Valve is not just speeding up the production of the Steam Deck – they have just announced that everyone who has pre-ordered until now should get their Steam Deck within this year – but also the number of games validated for the platform. We have passed not long ago the 4000 games milestone, and in just a few days they have added a truckload of games – more than 300.

  • 10 Free and Open Source Game Engines - Part 2 - LinuxLinks

    Game engines offer huge benefits to game developers. The main functionality they provide is the library of core functions used in a computer game. This often includes a realtime rendering engine for 2D or 3D graphics, physics engine with collision detection, a character animation system, scene graph, sound, artificial intelligence, threading, networking, input, streaming localization support, debugging tools, integration with languages, and the provision of performance monitoring and optimization tools.

    Game engines play a crucial role in the fast creation and development of computer games. As they offer a collection of visual development tools, and are often presented in an integrated development environment, they vastly accelerate the development of games. Game engines are referred to as “game middleware” because they provide a flexible and reusable software platform.

    We covered game engines in this article. This article recommends more great game engines.

    Let’s explore these additional 10 game engines. For each engine we have compiled its own portal page, a full description with an in-depth analysis of its features, a screen shot of the program in action, together with links to relevant resources.

KDE and GNOME Work in GSoC

Programming Leftovers

Filed under
Development

  • Dlsym() 3 C Function

    “Linux has come up with many of its unique functions to perform routine tasks. The dlsym() function is one of them. The dlsym() function goal is to find the address of a defined symbol specified in a DLL (Dynamic Link Library) that has been made accessible via a dlopen() function call. After loading the dynamic shared object (common link library) file indicated by the null-terminated string filename, the function dlopen() outputs an anonymous “connection” for the loaded object. The named symbol is looked up in the dynamic link library (DLL) that has been fetched by the dlopen() method. In this article, we will talk about the use of dlsym().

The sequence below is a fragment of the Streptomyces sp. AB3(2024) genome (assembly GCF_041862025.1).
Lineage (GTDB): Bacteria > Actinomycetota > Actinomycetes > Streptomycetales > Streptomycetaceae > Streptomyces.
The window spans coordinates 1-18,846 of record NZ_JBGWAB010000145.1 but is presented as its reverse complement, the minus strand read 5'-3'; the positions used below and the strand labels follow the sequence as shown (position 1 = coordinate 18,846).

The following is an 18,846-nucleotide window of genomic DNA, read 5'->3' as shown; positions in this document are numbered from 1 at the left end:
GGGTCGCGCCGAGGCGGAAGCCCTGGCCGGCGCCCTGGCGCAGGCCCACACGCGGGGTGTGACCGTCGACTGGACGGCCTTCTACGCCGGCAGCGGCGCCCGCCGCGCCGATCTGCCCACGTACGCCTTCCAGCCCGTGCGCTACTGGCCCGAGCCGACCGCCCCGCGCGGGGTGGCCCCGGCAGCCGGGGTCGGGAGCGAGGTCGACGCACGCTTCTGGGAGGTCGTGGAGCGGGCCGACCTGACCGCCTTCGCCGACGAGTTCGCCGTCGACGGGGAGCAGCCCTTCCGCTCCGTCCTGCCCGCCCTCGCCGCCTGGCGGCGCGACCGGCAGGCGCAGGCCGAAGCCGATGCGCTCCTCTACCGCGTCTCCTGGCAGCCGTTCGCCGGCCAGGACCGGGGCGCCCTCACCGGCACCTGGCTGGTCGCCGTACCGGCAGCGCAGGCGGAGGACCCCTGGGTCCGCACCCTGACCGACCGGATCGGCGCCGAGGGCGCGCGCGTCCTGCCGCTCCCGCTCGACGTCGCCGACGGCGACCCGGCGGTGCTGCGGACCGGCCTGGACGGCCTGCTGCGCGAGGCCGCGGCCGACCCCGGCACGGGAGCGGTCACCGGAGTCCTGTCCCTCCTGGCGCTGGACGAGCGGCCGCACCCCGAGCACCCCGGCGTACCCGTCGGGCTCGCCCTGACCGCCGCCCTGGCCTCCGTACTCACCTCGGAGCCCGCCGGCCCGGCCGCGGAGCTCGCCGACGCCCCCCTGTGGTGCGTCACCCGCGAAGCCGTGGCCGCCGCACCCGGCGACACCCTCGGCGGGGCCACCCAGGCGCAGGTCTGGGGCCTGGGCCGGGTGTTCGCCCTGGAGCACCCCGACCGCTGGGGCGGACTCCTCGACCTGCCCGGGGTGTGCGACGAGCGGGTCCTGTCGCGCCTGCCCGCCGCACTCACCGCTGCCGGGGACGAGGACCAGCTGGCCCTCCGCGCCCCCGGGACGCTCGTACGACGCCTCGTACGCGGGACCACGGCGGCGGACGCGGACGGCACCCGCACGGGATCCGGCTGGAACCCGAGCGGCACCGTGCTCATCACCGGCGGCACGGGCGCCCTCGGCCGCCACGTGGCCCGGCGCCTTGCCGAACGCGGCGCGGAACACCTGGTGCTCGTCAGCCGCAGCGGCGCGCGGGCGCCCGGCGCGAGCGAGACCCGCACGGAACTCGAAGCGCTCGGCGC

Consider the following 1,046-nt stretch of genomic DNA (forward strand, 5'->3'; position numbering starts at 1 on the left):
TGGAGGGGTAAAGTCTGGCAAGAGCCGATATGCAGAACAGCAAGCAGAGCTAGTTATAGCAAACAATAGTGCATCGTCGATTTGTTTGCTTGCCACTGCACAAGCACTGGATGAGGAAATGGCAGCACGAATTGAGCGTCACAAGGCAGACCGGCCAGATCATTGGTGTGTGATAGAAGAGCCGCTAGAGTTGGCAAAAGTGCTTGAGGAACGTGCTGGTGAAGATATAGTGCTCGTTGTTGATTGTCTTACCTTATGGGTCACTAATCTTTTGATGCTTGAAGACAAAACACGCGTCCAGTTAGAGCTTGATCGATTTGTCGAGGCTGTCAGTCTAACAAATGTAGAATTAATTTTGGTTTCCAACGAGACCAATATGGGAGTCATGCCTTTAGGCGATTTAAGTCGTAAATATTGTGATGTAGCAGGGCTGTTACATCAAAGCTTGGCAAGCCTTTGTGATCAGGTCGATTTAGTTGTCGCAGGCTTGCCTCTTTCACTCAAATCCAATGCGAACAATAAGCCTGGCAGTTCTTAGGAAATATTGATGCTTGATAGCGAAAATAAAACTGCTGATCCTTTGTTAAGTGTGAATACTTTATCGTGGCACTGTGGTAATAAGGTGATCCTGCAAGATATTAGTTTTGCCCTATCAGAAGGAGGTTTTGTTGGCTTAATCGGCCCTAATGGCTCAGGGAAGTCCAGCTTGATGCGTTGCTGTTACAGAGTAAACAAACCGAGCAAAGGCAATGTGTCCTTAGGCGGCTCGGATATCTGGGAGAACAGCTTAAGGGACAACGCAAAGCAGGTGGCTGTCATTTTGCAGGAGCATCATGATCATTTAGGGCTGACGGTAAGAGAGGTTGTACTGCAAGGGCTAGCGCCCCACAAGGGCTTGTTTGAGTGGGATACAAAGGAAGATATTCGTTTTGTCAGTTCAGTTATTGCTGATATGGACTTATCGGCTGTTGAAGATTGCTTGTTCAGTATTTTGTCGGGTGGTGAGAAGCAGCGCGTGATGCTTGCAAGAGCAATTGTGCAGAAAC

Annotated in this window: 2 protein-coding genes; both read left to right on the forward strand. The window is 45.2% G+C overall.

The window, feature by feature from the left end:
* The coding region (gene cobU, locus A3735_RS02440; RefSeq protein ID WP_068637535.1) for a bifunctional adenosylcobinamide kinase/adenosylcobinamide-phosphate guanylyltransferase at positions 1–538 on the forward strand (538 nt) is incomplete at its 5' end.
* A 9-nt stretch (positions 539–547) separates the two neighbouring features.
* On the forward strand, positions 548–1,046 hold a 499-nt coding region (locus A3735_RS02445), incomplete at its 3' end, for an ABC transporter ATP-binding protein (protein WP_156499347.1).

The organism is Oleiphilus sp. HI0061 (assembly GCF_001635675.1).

If the desired symbol is not present in that DLL, the dependent DLLs of that DLL will be searched for it, after by any dependencies of those, and so on in a breadth-first fashion until the desired symbol is found or all the DLLs have been searched for this purpose. Although the sequence in which dependent DLLs at the same level are searched is undetermined, this search order determines how duplication symbols in distinct DLLs will be identified. Be aware that unloaded dependent dynamic libraries won’t be loaded as a consequence of a dlsym() search for dependent DLLs. Only the DLLs that were loaded as a component of the dlopen() call’s dependent DLLs will be scanned.”

  • Bzero 3 C Function

    “The basic memory structure of a computer may be easily accessed by programmers or users in C or other programming languages. They can interact and perform numerous commands on memory using registers and other tools. Memory management is thus one of the primary functions of the C programming language. Thus, the typical operation applied in many scenarios involved zeroing out the region of computer memory. Dynamic memory should occasionally be filled with zeros to purge garbage entries.

    Some structs often need to have their multiple bit-mask values explicitly replaced with zeros before their members are initialized. For this, the C language came up with the bzero 3 functions to be utilized in the program. Thus, we have decided to implement the use of the bzero 3 C function in our C program. Let’s get started.”

  • Counting Sort Complexity

    Counting sort is best illustrated with the sorting of integers. In C/C++ and Java, the characters are integers and can be sorted in the way the integers are sorted.

  • Epoll 7 C Function